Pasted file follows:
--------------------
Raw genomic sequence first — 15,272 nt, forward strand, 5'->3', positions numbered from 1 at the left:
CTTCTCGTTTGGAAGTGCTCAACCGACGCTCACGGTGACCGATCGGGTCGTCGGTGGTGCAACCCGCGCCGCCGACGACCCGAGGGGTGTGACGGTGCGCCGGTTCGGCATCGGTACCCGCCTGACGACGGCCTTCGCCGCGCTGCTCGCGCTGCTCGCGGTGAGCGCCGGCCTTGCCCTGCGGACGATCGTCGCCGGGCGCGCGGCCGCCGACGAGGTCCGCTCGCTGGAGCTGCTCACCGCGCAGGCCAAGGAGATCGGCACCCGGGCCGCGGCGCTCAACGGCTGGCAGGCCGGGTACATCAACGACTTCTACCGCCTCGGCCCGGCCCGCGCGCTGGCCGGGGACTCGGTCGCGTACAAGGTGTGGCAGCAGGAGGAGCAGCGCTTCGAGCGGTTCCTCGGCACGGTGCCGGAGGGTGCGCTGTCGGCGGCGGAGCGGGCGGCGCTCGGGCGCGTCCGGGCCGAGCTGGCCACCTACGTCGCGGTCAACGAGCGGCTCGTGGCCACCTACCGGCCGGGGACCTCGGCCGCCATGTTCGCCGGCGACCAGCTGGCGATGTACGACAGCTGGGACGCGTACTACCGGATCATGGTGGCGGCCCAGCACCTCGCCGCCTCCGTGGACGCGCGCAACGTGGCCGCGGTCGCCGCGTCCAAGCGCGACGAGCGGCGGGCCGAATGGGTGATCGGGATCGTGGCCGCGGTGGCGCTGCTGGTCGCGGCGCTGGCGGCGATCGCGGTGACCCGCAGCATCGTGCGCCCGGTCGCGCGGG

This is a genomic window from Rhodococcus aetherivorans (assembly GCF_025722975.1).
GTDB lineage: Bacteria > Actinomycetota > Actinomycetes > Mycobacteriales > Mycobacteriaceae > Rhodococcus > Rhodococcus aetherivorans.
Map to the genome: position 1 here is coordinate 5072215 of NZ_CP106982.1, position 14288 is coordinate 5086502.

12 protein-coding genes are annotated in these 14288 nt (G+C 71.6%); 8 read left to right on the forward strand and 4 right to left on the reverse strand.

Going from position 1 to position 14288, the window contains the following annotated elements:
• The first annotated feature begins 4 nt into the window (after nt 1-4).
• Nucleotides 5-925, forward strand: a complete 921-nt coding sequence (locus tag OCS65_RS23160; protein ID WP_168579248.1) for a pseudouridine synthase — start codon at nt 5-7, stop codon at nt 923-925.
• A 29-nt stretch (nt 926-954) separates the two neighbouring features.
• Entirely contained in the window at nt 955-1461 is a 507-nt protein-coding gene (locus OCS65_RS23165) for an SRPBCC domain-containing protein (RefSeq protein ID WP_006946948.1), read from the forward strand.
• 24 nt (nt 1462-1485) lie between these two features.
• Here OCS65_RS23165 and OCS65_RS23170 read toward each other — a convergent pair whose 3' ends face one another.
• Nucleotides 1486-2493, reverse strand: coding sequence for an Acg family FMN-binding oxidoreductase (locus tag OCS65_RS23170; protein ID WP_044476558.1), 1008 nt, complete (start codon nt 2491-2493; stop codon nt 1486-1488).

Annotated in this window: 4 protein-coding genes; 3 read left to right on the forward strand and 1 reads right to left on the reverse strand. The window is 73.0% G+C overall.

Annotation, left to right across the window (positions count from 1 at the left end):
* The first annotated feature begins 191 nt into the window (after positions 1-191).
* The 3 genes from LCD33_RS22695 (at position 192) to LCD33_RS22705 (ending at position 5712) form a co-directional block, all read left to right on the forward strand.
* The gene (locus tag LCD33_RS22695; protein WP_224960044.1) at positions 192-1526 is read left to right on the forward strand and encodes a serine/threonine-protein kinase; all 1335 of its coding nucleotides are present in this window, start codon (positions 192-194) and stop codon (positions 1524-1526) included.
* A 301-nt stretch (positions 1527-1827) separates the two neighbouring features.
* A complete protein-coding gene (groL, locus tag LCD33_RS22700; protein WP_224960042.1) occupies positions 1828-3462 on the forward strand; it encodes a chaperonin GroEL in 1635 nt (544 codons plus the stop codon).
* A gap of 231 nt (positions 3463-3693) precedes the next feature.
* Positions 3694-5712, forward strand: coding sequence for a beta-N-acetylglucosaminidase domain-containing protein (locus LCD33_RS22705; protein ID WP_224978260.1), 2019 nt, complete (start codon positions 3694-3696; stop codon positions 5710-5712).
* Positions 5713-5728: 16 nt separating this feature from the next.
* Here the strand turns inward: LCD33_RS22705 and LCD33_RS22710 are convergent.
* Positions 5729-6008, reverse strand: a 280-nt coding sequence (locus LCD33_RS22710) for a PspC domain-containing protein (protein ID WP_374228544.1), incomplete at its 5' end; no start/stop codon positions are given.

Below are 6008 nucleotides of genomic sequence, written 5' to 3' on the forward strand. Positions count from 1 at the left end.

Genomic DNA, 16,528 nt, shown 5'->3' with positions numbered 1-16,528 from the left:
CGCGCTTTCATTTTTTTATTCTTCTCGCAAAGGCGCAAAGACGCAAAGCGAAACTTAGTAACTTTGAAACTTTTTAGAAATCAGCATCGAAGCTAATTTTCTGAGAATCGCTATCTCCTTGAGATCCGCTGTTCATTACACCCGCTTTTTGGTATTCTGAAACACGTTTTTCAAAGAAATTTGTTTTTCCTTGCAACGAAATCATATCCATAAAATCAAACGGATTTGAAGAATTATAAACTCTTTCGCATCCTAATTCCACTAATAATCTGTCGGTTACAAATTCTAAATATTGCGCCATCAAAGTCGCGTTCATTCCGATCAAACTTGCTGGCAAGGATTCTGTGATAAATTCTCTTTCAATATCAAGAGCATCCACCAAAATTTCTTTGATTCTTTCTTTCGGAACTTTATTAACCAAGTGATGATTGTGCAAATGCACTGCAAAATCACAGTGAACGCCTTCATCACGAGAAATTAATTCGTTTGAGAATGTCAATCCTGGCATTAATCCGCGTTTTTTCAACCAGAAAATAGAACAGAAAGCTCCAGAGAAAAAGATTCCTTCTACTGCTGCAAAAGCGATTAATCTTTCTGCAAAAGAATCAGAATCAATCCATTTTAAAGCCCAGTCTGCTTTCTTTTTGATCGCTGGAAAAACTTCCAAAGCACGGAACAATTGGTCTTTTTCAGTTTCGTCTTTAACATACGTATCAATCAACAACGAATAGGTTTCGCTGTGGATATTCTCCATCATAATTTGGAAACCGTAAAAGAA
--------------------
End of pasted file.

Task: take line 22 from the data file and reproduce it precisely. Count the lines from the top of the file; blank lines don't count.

* A gap of 231 nt (positions 3463-3693) precedes the next feature.